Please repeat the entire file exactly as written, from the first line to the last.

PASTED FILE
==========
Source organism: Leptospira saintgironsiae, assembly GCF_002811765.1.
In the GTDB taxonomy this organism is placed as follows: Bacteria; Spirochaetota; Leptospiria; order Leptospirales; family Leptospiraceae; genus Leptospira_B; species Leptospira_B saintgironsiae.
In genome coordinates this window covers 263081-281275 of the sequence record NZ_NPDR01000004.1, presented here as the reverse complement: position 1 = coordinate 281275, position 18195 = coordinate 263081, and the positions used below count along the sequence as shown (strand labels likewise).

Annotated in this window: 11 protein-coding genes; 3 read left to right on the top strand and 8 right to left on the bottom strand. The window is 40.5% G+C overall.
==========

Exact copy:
Source organism: Leptospira saintgironsiae, assembly GCF_002811765.1.
In the GTDB taxonomy this organism is placed as follows: Bacteria; Spirochaetota; Leptospiria; order Leptospirales; family Leptospiraceae; genus Leptospira_B; species Leptospira_B saintgironsiae.
In genome coordinates this window covers 263081-281275 of the sequence record NZ_NPDR01000004.1, presented here as the reverse complement: position 1 = coordinate 281275, position 18195 = coordinate 263081, and the positions used below count along the sequence as shown (strand labels likewise).

Annotated in this window: 11 protein-coding genes; 3 read left to right on the top strand and 8 right to left on the bottom strand. The window is 40.5% G+C overall.